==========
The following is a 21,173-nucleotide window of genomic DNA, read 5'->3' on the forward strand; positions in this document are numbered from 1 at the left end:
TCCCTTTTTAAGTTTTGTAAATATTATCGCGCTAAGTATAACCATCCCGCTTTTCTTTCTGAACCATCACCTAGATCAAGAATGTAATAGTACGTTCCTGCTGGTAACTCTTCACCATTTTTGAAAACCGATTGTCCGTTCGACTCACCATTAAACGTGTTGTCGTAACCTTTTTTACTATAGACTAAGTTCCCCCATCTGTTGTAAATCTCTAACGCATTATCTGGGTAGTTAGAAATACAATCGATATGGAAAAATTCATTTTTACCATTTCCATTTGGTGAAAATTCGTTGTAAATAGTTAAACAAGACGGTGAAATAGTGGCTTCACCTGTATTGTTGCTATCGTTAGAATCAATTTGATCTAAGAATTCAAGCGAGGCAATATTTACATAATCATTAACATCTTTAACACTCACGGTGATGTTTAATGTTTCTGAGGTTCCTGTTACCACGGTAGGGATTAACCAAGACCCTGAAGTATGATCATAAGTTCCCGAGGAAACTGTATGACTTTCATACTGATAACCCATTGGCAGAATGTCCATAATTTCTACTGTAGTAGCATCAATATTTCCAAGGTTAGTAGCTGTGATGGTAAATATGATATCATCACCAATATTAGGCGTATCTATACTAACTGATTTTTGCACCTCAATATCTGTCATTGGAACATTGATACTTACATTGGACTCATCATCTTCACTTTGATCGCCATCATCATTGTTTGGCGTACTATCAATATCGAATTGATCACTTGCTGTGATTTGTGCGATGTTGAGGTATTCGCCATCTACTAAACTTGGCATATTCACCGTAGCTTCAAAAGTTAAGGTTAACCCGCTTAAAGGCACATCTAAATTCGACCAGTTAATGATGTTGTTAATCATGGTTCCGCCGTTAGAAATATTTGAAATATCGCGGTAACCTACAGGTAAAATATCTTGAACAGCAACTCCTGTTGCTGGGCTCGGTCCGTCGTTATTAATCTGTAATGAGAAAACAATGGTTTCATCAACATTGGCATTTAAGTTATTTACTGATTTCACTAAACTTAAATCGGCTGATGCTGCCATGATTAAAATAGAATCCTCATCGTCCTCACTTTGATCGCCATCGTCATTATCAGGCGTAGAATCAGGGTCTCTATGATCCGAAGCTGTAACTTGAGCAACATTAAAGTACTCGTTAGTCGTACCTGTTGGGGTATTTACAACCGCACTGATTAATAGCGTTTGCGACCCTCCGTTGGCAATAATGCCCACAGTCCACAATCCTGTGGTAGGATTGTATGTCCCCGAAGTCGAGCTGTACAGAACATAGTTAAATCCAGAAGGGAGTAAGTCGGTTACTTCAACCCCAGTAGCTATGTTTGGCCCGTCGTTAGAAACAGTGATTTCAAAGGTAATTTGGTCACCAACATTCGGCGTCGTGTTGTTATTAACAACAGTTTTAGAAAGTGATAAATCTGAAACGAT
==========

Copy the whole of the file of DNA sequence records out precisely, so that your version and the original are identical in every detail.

The following is a 21,173-nucleotide window of genomic DNA, read 5'->3' on the forward strand; positions in this document are numbered from 1 at the left end:
TCCCTTTTTAAGTTTTGTAAATATTATCGCGCTAAGTATAACCATCCCGCTTTTCTTTCTGAACCATCACCTAGATCAAGAATGTAATAGTACGTTCCTGCTGGTAACTCTTCACCATTTTTGAAAACCGATTGTCCGTTCGACTCACCATTAAACGTGTTGTCGTAACCTTTTTTACTATAGACTAAGTTCCCCCATCTGTTGTAAATCTCTAACGCATTATCTGGGTAGTTAGAAATACAATCGATATGGAAAAATTCATTTTTACCATTTCCATTTGGTGAAAATTCGTTGTAAATAGTTAAACAAGACGGTGAAATAGTGGCTTCACCTGTATTGTTGCTATCGTTAGAATCAATTTGATCTAAGAATTCAAGCGAGGCAATATTTACATAATCATTAACATCTTTAACACTCACGGTGATGTTTAATGTTTCTGAGGTTCCTGTTACCACGGTAGGGATTAACCAAGACCCTGAAGTATGATCATAAGTTCCCGAGGAAACTGTATGACTTTCATACTGATAACCCATTGGCAGAATGTCCATAATTTCTACTGTAGTAGCATCAATATTTCCAAGGTTAGTAGCTGTGATGGTAAATATGATATCATCACCAATATTAGGCGTATCTATACTAACTGATTTTTGCACCTCAATATCTGTCATTGGAACATTGATACTTACATTGGACTCATCATCTTCACTTTGATCGCCATCATCATTGTTTGGCGTACTATCAATATCGAATTGATCACTTGCTGTGATTTGTGCGATGTTGAGGTATTCGCCATCTACTAAACTTGGCATATTCACCGTAGCTTCAAAAGTTAAGGTTAACCCGCTTAAAGGCACATCTAAATTCGACCAGTTAATGATGTTGTTAATCATGGTTCCGCCGTTAGAAATATTTGAAATATCGCGGTAACCTACAGGTAAAATATCTTGAACAGCAACTCCTGTTGCTGGGCTCGGTCCGTCGTTATTAATCTGTAATGAGAAAACAATGGTTTCATCAACATTGGCATTTAAGTTATTTACTGATTTCACTAAACTTAAATCGGCTGATGCTGCCATGATTAAAATAGAATCCTCATCGTCCTCACTTTGATCGCCATCGTCATTATCAGGCGTAGAATCAGGGTCTCTATGATCCGAAGCTGTAACTTGAGCAACATTAAAGTACTCGTTAGTCGTACCTGTTGGGGTATTTACAACCGCACTGATTAATAGCGTTTGCGACCCTCCGTTGGCAATAATGCCCACAGTCCACAATCCTGTGGTAGGATTGTATGTCCCCGAAGTCGAGCTGTACAGAACATAGTTAAATCCAGAAGGGAGTAAGTCGGTTACTTCAACCCCAGTAGCTATGTTTGGCCCGTCGTTAGAAACAGTGATTTCAAAGGTAATTTGGTCACCAACATTCGGCGTCGTGTTGTTATTAACAACAGTTTTAGAAAGTGATAAATCTGAAACGAT